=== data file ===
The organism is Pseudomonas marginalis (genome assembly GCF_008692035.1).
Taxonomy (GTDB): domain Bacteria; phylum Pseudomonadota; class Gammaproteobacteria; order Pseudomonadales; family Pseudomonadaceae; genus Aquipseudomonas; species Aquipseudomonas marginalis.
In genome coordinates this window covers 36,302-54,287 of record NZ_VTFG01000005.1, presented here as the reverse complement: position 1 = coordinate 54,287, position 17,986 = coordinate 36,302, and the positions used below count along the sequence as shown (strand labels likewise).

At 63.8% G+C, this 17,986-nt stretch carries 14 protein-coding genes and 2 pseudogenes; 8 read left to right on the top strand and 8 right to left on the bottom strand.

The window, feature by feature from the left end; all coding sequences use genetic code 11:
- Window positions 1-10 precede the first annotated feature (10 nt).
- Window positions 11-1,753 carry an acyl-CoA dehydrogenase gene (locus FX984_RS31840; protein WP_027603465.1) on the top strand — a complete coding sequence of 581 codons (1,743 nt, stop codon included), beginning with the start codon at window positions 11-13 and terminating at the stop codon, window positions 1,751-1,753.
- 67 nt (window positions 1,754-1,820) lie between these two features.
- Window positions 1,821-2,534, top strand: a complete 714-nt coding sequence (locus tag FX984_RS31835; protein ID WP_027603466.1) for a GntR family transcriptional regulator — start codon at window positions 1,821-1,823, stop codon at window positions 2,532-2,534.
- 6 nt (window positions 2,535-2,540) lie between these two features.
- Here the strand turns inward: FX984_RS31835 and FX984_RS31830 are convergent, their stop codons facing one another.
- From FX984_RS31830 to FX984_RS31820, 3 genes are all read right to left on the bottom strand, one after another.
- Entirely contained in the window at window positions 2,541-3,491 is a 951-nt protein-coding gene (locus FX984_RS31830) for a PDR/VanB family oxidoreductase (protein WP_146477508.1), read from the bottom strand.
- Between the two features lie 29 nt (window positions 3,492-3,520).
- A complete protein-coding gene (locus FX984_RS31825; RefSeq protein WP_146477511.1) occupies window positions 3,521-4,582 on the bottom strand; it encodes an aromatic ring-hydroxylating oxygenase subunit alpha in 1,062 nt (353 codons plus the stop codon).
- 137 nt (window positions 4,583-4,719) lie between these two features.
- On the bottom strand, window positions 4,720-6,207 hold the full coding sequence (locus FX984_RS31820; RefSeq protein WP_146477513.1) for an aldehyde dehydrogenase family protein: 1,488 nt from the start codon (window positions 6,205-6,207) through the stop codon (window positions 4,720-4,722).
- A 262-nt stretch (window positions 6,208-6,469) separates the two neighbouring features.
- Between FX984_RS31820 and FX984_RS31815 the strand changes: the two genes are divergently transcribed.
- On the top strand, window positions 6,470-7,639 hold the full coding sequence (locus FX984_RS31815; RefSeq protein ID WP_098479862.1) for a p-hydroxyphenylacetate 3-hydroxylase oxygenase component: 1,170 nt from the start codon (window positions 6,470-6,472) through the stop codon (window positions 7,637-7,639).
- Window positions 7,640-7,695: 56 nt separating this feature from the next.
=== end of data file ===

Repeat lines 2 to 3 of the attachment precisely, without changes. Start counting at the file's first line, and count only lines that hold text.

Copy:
Taxonomy (GTDB): domain Bacteria; phylum Pseudomonadota; class Gammaproteobacteria; order Pseudomonadales; family Pseudomonadaceae; genus Aquipseudomonas; species Aquipseudomonas marginalis.
In genome coordinates this window covers 36,302-54,287 of record NZ_VTFG01000005.1, presented here as the reverse complement: position 1 = coordinate 54,287, position 17,986 = coordinate 36,302, and the positions used below count along the sequence as shown (strand labels likewise).